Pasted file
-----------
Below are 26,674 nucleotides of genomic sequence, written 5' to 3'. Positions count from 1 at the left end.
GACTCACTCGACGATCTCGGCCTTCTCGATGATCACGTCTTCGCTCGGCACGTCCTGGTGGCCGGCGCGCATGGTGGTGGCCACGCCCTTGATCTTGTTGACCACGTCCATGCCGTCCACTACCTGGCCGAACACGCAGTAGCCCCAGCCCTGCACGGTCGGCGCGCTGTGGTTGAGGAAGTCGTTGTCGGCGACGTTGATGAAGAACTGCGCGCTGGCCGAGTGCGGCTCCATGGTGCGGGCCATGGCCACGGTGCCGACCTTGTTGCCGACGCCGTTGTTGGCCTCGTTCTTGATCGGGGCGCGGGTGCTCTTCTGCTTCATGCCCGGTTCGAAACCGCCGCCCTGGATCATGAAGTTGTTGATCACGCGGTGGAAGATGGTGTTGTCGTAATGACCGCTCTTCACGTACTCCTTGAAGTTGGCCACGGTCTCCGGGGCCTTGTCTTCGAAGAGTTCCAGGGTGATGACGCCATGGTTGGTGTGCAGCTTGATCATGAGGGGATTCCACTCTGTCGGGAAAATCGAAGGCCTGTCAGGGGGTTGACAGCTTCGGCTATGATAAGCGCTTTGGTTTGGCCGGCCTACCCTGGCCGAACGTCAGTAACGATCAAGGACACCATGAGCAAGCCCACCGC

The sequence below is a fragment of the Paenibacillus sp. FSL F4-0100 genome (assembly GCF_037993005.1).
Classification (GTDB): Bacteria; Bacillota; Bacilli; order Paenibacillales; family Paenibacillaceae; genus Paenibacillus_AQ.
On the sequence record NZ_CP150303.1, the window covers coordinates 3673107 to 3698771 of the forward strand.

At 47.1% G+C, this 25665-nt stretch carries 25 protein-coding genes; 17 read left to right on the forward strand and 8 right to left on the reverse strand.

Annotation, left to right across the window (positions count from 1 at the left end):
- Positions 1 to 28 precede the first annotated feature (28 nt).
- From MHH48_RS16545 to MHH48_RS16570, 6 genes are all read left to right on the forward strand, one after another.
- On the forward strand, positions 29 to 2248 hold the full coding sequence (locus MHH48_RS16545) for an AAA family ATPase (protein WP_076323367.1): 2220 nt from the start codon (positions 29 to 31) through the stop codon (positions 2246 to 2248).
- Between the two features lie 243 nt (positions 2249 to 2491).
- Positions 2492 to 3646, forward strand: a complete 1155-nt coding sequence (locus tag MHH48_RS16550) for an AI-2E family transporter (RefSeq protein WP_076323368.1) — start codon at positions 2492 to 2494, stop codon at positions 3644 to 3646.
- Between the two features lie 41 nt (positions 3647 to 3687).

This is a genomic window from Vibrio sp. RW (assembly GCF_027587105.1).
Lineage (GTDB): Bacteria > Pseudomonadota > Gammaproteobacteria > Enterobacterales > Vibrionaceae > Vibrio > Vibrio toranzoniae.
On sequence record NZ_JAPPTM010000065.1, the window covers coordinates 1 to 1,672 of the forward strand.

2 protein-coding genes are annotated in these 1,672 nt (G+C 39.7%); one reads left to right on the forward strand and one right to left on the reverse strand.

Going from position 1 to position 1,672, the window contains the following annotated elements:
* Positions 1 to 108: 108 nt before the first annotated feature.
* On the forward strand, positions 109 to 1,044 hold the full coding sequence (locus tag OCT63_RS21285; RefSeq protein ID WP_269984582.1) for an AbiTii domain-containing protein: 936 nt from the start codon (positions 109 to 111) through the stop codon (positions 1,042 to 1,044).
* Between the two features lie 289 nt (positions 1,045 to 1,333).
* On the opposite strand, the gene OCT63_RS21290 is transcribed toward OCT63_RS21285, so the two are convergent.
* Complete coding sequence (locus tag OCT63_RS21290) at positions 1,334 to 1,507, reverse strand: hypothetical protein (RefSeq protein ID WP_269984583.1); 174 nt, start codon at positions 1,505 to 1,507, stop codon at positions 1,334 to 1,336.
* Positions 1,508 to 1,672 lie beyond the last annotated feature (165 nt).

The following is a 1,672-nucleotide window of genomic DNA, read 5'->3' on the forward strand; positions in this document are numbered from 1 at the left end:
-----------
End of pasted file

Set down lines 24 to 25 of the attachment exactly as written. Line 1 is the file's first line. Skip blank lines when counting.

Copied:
* Positions 1,508 to 1,672 lie beyond the last annotated feature (165 nt).

The following is a 1,672-nucleotide window of genomic DNA, read 5'->3' on the forward strand; positions in this document are numbered from 1 at the left end: